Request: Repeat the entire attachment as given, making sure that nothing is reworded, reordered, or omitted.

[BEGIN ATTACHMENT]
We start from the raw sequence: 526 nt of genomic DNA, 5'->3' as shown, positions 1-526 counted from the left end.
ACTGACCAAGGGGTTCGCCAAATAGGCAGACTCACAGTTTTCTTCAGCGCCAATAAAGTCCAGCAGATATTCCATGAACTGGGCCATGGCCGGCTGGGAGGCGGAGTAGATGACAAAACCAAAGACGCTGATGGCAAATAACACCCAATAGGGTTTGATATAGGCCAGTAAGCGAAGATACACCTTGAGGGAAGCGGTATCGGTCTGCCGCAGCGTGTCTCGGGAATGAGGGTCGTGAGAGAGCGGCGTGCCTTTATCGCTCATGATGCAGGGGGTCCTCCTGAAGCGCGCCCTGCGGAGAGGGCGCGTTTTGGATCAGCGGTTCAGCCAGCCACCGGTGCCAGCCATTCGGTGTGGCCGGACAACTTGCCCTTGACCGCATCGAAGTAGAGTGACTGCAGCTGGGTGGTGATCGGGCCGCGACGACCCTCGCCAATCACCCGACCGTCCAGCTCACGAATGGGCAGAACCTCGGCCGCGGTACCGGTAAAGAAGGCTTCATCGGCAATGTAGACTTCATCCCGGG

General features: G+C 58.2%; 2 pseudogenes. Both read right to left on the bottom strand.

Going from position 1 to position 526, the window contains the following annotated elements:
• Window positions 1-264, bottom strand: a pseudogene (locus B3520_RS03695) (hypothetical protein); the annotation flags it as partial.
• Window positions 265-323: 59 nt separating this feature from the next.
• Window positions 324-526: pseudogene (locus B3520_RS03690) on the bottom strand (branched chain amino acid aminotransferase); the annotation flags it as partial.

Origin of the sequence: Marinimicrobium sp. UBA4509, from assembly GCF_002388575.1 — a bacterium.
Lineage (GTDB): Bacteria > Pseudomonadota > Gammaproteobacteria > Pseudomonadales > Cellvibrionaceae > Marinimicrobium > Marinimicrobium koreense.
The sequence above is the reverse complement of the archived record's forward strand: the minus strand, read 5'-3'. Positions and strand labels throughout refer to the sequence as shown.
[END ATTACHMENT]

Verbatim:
We start from the raw sequence: 526 nt of genomic DNA, 5'->3' as shown, positions 1-526 counted from the left end.
ACTGACCAAGGGGTTCGCCAAATAGGCAGACTCACAGTTTTCTTCAGCGCCAATAAAGTCCAGCAGATATTCCATGAACTGGGCCATGGCCGGCTGGGAGGCGGAGTAGATGACAAAACCAAAGACGCTGATGGCAAATAACACCCAATAGGGTTTGATATAGGCCAGTAAGCGAAGATACACCTTGAGGGAAGCGGTATCGGTCTGCCGCAGCGTGTCTCGGGAATGAGGGTCGTGAGAGAGCGGCGTGCCTTTATCGCTCATGATGCAGGGGGTCCTCCTGAAGCGCGCCCTGCGGAGAGGGCGCGTTTTGGATCAGCGGTTCAGCCAGCCACCGGTGCCAGCCATTCGGTGTGGCCGGACAACTTGCCCTTGACCGCATCGAAGTAGAGTGACTGCAGCTGGGTGGTGATCGGGCCGCGACGACCCTCGCCAATCACCCGACCGTCCAGCTCACGAATGGGCAGAACCTCGGCCGCGGTACCGGTAAAGAAGGCTTCATCGGCAATGTAGACTTCATCCCGGG

General features: G+C 58.2%; 2 pseudogenes. Both read right to left on the bottom strand.

Going from position 1 to position 526, the window contains the following annotated elements:
• Window positions 1-264, bottom strand: a pseudogene (locus B3520_RS03695) (hypothetical protein); the annotation flags it as partial.
• Window positions 265-323: 59 nt separating this feature from the next.
• Window positions 324-526: pseudogene (locus B3520_RS03690) on the bottom strand (branched chain amino acid aminotransferase); the annotation flags it as partial.

Origin of the sequence: Marinimicrobium sp. UBA4509, from assembly GCF_002388575.1 — a bacterium.
Lineage (GTDB): Bacteria > Pseudomonadota > Gammaproteobacteria > Pseudomonadales > Cellvibrionaceae > Marinimicrobium > Marinimicrobium koreense.
The sequence above is the reverse complement of the archived record's forward strand: the minus strand, read 5'-3'. Positions and strand labels throughout refer to the sequence as shown.